While it is not against the rules, it is not recommended to use fielder's gloves as a catcher. A catcher's mitt is specifically designed to protect and support the hand during the impact of a pitch.

Similar to choosing a fielder's glove, the material of the catcher's mitt is important. To avoid the hassle of buying a new mitt every year, it is advisable to look for one made of genuine leather blend.

Unlike fielder's gloves, which are measured by length, catcher's gloves are measured by circumference. However, there is less variation in size compared to fielding gloves. Youth players usually benefit from a 32.5-inch glove, as it is better suited for the smaller ball and the smaller hand controlling the glove. Older athletes typically use a 33 or 34-inch glove to accommodate the larger-sized ball.

When selecting your glove, it's essential to consider your strengths and weaknesses as a catcher: 

  • An open-backed catcher's mitt is lighter in weight and offers greater mobility for the user.
  • A closed-back, on the other hand, is heavier but provides more padding and structure upon impact.

Nowadays, there are numerous customization options available for catcher's mitts. Take your time to assess and determine what features you truly desire.

It's important to note that catcher's mitts require time to break in. Regularly work on breaking it in, but keep in mind that it will take some time.


Shin Guards 

Helmets and chest protectors protect against major injuries, but if you’ve ever taken a ball to the shin, you can understand how that can be a major pain.

Shin guards are an important piece of equipment designed to prevent scrapes, bumps, and hits to the shin.

It’s critical you find the right fit for your shin guards, for ones that are too small put you at risk for unnecessary hits, and ones that are too large limit your range of motion.

Manufacturers will use different size charts, but typically label sizes as youth, intermediate, and adult.

When measuring for your shin guards, you’ll need to measure from the middle of your kneecap to your ankle. During try-on, it’s important that the bottom of your shin guard rests on the tongue of your cleats.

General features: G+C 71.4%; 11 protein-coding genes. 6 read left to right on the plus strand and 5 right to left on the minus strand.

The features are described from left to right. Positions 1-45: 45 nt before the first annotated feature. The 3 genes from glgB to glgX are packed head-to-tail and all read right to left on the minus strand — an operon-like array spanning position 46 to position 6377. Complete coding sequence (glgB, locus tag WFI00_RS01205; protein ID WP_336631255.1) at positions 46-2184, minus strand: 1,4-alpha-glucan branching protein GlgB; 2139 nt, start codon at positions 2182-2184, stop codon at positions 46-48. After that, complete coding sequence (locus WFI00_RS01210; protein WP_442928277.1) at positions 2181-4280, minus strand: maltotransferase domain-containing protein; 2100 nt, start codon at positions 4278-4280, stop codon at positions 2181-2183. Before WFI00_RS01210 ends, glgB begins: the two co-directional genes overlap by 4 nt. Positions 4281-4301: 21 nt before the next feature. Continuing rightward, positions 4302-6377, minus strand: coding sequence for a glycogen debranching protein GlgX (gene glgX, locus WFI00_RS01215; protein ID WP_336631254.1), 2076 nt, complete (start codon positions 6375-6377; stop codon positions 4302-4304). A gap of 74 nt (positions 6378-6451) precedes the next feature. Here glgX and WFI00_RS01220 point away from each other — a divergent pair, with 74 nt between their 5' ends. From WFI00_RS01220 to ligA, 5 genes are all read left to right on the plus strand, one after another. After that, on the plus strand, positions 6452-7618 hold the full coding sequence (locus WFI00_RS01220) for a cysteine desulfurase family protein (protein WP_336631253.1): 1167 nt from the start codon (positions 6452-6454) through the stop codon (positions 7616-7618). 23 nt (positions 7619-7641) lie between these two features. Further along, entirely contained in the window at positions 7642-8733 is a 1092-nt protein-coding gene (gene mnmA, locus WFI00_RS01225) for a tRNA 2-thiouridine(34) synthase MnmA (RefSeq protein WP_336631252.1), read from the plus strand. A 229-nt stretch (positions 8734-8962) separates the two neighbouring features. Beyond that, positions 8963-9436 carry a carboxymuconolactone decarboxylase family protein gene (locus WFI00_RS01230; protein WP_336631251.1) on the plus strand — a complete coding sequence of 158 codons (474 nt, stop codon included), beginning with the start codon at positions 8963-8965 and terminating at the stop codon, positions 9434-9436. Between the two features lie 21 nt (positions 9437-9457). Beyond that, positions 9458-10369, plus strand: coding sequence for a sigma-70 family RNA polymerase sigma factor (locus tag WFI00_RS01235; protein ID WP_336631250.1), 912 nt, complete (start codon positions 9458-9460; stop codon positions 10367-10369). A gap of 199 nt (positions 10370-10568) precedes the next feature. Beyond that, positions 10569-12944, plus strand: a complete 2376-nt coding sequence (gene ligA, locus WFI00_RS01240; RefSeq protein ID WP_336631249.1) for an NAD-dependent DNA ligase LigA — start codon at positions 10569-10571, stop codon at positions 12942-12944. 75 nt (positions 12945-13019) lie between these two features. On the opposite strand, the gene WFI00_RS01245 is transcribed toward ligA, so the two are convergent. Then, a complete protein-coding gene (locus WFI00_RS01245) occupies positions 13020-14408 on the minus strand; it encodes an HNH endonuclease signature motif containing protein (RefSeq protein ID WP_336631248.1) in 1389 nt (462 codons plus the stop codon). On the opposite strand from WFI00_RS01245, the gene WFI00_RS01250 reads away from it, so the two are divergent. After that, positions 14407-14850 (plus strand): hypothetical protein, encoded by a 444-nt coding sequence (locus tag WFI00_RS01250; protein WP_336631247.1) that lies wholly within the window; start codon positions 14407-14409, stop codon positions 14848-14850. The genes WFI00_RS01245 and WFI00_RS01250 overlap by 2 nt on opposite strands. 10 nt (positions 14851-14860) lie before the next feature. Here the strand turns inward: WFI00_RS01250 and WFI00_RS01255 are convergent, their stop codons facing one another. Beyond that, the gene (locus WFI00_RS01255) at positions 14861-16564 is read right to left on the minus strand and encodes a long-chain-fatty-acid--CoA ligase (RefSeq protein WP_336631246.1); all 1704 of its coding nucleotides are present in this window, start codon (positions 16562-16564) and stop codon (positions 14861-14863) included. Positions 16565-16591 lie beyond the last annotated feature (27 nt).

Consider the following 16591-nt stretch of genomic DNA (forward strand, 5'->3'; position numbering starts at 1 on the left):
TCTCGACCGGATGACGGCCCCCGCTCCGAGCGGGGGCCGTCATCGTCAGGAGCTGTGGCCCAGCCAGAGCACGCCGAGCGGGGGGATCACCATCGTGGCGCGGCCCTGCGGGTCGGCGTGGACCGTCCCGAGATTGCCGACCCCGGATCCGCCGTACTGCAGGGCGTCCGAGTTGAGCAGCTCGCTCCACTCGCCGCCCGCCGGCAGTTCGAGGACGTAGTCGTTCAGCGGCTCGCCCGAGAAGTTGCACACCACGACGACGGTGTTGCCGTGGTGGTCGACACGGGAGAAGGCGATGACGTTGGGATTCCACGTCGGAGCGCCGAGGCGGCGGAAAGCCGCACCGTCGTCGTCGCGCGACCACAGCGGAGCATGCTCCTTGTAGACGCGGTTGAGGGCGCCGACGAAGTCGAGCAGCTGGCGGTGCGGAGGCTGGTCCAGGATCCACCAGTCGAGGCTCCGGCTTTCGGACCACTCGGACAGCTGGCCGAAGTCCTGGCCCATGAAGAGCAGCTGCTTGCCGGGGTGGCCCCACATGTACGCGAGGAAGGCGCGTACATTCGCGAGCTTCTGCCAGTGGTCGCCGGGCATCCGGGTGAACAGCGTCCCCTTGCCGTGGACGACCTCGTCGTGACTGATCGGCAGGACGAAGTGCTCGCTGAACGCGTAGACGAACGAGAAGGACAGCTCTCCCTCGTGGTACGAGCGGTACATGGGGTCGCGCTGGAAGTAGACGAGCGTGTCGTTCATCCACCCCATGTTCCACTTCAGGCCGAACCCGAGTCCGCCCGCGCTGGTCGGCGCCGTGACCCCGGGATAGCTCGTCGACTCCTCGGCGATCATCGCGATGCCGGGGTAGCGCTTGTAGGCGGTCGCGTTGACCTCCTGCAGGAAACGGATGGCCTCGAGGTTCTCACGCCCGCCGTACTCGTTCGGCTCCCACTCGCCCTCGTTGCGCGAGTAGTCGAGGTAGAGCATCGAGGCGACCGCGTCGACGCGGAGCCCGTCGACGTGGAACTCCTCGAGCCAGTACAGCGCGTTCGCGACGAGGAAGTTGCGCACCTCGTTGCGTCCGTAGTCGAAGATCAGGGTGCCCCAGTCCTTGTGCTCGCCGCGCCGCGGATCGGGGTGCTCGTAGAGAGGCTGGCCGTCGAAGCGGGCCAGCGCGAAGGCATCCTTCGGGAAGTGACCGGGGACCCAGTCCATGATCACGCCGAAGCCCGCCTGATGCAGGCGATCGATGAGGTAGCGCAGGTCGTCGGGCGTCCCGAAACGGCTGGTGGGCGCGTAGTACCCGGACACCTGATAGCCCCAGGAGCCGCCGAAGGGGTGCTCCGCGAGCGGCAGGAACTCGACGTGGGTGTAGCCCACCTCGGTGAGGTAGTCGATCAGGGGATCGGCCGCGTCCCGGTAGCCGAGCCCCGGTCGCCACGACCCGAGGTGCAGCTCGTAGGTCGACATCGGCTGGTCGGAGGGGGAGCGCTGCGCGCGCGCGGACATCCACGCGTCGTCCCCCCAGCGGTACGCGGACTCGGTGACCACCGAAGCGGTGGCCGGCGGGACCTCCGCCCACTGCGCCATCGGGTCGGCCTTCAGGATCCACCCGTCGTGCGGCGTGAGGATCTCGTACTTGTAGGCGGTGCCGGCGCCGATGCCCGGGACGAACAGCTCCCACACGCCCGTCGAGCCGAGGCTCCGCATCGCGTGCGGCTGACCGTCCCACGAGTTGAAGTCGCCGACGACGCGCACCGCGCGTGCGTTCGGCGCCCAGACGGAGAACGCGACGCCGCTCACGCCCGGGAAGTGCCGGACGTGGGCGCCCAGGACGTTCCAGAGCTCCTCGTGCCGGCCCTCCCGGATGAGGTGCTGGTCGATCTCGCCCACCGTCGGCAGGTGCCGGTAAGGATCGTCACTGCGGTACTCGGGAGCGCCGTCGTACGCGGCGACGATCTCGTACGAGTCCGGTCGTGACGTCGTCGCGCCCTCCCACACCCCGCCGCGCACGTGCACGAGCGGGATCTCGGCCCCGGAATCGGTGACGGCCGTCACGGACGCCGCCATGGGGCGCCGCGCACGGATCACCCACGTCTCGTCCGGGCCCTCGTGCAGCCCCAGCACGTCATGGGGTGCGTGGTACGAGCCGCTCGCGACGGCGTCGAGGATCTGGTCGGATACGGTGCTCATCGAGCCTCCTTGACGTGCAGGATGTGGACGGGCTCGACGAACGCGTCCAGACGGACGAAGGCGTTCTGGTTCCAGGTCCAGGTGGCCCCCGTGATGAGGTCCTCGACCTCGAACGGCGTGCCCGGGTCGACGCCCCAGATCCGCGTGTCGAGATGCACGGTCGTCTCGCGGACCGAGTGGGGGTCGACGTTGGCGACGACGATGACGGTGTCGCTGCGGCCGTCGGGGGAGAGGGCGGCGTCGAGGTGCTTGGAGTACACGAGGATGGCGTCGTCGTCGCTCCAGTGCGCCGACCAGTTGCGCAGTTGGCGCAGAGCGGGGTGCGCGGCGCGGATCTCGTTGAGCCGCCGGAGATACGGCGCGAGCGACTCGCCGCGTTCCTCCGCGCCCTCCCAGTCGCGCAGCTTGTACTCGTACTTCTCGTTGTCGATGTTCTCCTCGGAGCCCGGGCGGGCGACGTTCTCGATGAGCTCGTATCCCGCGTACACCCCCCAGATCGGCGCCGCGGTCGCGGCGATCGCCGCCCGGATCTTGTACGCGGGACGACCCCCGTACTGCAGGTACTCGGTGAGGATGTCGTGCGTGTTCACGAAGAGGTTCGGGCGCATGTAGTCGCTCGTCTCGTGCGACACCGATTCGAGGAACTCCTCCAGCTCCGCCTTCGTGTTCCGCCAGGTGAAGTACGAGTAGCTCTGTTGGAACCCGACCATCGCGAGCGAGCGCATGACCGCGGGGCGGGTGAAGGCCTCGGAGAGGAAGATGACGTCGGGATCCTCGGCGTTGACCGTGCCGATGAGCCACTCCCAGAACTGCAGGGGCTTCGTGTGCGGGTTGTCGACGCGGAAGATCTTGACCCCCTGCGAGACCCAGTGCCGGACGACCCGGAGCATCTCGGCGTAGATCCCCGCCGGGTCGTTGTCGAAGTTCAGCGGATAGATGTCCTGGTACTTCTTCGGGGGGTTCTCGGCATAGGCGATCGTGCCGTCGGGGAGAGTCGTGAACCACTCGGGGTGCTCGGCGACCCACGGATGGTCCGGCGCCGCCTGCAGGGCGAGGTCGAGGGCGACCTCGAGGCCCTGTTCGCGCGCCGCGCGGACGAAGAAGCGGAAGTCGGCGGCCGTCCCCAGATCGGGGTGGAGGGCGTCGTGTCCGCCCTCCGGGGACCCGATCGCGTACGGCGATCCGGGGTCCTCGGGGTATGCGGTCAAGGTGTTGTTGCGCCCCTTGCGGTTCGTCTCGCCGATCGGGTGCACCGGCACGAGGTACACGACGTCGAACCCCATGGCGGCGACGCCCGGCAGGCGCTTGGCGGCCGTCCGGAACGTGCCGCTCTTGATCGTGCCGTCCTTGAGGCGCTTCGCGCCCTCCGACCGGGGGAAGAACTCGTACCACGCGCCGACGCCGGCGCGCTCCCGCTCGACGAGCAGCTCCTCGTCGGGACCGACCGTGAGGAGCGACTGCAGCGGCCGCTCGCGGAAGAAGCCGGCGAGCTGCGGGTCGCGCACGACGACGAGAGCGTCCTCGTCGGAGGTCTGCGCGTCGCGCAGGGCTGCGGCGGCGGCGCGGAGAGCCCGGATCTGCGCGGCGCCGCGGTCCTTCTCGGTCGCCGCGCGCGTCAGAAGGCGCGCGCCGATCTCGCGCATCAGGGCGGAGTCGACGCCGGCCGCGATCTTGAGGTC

Just like with helmets, you can try the “Shake Test” to check the fit of your shin guards. Try moving your body in quick movements to ensure your guards stay.


Optional Pieces

We’ve covered all the “must have” pieces of catchers’ equipment, but there are a few other pieces you can add to trick out your gear and improve safety: 

  1. Wings/Shoulder Protectors: These are pieces that attach to the chest protector designed to protect the shoulder from foul tips and balls in the dirt. At one point, athletes were concerned about limited throwing motion with wings, but the updated design makes them lightweight and non-restrictive in their throwing motion.
  2. Groin Protectors: While this is required at a variety of levels in baseball, it is NOT required in softball.  Some players will choose to wear a groin protector to improve protection against foul tips and balls in the dirt. These are attachable velcro pieces on most chest protectors.
  3. Knee Savers: These are a highly debated topics in both baseball and softball.  Knee savers are an attachment to the back of the shin guards designed to relieve the pressure and stress on your knees.  Some suggest these limit catcher mobility and hurt the development of leg muscles.  If you have a history of knee pain or injury, they’re a valuable addition to your gear.
  4. Toe Guards: Shin guards protect the shins, but they neglect one key area - the foot! That’s why toe guards were invented! These are attachments to the bottom of your shin guards designed to go over the top of the foot to the tip of the cleat.
  5. Throat Protectors: In youth softball organizations, you might find catchers are required to wear a neck protector. This is a plastic guard that hangs off the lowest bar of the catcher’s mask. It’s designed to protect the throat when a catcher looks up or tilts the head back.
  6. Wrist Guard: There’s one part of the body largely unprotected by all this catchers’ gear - the arms. Catchers’ gear was designed with the throwing motion in mind, so the arms were left unprotected.  That left the arm open to foul tips and balls in the dirt. Fortunately, wrist guards were invented to slide over the forearm and protect the wrists from harm. 


Hopefully, this guide helps you to get geared up, keeps you safe, and levels up your game!